Study Guide

Book of Deuteronomy Fear

Fear

"See, the Lord your God has given the land to you; go up, take possession, as the Lord, the God of your ancestors, has promised you; do not fear or be dismayed." (NRSV 1:21)

Behold, the Lord thy God hath set the land before thee: go up and possess it, as the Lord God of thy fathers hath said unto thee; fear not, neither be discouraged. (KJV 1:21)

"Do not fear." What do you think—are these supposed to be comforting words, or are they just a cold command? Remember, Moses is talking to a bunch of Israelites whose ancestors never made it to the Promised Land because of fear.

"This day I will begin to put the dread and fear of you upon the peoples everywhere under heaven; when they hear report of you, they will tremble and be in anguish because of you." (NRSV 2:25)

This day will I begin to put the dread of thee and the fear of thee upon the nations that areunder the whole heaven, who shall hear report of thee, and shall tremble, and be in anguish because of thee. (KJV 2:25)

Fear is a pretty powerful weapon, and God knows how to use it—not just against the Israelites, but against his enemies, too. He's going to give the Israelites a reputation that will instill the fear of God (literally) in their enemies. Want more of the action? Continue reading in the book of Joshua.

"Do not fear them, for it is the Lord your God who fights for you." (NRSV 3:22)

Ye shall not fear them: for the Lord your God he shall fight for you. (KJV3:22)

Teaming up with Superman? Good. Having God on your side? Priceless. The writer of Deuteronomy surrounds this command with a bunch of national stories (like Moses parting the Red Sea) to prove God's power.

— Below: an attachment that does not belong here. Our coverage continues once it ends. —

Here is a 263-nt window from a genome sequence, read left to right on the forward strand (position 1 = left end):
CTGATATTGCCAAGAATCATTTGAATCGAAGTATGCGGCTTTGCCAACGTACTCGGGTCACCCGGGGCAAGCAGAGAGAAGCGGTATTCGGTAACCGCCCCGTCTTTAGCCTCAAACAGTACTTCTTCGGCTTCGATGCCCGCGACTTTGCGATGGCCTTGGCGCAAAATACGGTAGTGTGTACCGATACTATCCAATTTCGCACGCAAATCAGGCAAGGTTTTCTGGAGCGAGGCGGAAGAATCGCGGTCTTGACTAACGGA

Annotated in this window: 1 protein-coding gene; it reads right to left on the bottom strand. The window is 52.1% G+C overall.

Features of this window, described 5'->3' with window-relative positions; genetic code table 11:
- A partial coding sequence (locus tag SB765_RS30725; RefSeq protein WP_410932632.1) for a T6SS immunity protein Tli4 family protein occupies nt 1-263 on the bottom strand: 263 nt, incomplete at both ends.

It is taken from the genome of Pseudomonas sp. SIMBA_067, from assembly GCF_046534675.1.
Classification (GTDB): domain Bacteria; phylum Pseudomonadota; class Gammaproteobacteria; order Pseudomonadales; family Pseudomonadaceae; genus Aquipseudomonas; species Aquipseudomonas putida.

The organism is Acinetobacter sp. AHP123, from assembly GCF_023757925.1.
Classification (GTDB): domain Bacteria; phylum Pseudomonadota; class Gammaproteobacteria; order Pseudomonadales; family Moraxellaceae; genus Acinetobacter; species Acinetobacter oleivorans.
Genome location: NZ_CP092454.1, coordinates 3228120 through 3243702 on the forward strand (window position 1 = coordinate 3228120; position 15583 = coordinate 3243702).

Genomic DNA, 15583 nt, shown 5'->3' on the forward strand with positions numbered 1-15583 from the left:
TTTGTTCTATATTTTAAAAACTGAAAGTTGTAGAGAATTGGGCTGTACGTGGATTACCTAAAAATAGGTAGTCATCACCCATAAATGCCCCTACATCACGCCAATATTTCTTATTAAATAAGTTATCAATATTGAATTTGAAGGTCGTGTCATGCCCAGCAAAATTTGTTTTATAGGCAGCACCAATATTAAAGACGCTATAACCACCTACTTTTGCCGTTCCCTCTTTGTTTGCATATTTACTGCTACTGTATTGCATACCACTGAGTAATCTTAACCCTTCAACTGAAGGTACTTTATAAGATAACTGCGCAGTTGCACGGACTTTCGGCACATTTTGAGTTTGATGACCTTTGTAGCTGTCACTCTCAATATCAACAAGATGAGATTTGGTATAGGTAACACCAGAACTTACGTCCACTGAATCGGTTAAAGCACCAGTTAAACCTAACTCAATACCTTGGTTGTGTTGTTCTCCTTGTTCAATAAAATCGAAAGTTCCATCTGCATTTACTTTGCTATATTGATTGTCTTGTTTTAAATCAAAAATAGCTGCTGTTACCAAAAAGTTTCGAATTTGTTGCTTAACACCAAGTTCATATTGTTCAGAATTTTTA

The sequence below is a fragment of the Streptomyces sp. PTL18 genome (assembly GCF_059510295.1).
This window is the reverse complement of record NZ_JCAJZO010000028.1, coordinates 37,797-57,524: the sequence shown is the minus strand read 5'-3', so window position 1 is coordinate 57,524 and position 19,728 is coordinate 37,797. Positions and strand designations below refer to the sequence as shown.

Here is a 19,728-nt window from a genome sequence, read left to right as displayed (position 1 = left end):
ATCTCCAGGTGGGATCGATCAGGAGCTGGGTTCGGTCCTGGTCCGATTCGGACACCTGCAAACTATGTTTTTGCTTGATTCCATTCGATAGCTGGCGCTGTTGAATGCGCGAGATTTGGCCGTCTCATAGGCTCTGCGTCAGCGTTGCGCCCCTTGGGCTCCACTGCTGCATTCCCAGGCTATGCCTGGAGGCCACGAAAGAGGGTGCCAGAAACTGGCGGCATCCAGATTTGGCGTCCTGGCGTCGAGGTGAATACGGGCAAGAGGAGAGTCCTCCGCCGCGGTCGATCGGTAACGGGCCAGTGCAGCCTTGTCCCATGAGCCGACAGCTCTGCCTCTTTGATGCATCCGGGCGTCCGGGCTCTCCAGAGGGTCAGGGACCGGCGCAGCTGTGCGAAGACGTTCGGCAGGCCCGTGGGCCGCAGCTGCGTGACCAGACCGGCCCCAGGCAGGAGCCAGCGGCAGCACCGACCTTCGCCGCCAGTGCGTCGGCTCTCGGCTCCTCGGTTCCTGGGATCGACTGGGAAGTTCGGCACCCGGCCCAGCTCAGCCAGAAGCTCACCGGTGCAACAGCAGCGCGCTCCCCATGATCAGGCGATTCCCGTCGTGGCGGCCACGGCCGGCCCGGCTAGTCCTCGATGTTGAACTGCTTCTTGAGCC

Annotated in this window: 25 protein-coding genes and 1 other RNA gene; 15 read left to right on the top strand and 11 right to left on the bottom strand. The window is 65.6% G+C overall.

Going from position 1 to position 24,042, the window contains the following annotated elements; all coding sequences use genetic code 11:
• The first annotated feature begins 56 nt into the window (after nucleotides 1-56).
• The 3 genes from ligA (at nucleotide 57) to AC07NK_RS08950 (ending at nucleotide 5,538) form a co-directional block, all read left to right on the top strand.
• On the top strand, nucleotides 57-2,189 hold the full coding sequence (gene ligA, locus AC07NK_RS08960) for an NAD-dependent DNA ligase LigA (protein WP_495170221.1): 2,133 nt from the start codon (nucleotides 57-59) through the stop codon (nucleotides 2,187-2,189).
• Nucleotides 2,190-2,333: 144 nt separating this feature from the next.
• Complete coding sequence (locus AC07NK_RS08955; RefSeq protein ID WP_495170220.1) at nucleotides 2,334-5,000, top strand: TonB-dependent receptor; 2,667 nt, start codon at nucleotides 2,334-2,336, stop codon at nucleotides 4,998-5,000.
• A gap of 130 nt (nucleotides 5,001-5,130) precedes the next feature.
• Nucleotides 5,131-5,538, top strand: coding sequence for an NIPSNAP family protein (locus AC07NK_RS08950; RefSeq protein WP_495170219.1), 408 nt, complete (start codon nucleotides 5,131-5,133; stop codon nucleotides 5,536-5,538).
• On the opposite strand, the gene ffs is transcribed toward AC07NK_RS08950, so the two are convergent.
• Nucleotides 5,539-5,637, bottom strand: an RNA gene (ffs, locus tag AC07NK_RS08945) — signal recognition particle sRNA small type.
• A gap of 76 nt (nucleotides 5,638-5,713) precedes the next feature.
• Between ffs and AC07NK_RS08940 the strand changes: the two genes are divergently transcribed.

"How you once stood before the Lord your God at Horeb, when the Lord said to me, 'Assemble the people for me, and I will let them hear my words, so that they may learn to fear me as long as they live on the earth, and may teach their children so.'" (NRSV 4:10)

Specially the day that thou stoodest before the Lord thy God in Horeb, when the Lord said unto me, Gather me the people together, and I will make them hear my words, that they may learn to fear me all the days that they shall live upon the earth, and that they may teach their children. (4:10 KJV)

What does "fear" mean when it comes to fearing God? Is it actual fear? Respect? Loyalty? Something completely different? Remember that God wants to be feared and loved at the same time. If you're feared, people will do what you want, and if you're loved, people will agree with what you do. It's a wrap.

[S]o that you and your children and your children's children may fear the Lord your God all the days of your life, and keep all his decrees and his commandments that I am commanding you, so that your days may be long. (NRSV 6:2)

That thou mightest fear the Lord thy God, to keep all his statutes and his commandments, which I command thee, thou, and thy son, and thy son's son, all the days of thy life; and that thy days may be prolonged. (KJV 6:2)

Translation: fear God and have a long life. Taking your vitamins won't hurt either. The average life span was significantly shorter in the ancient world, so long life was a pretty big deal.

"So now, O Israel, what does the Lord your God require of you? Only to fear the Lord your God, to walk in all his ways, to love him, to serve the Lord your God with all your heart and with all your soul" (NRSV 10:12)

And now, Israel, what doth the Lord thy God require of thee, but to fear the Lord thy God, to walk in all his ways, and to love him, and to serve the Lord thy God with all thy heart and with all thy soul (KJV 10:12)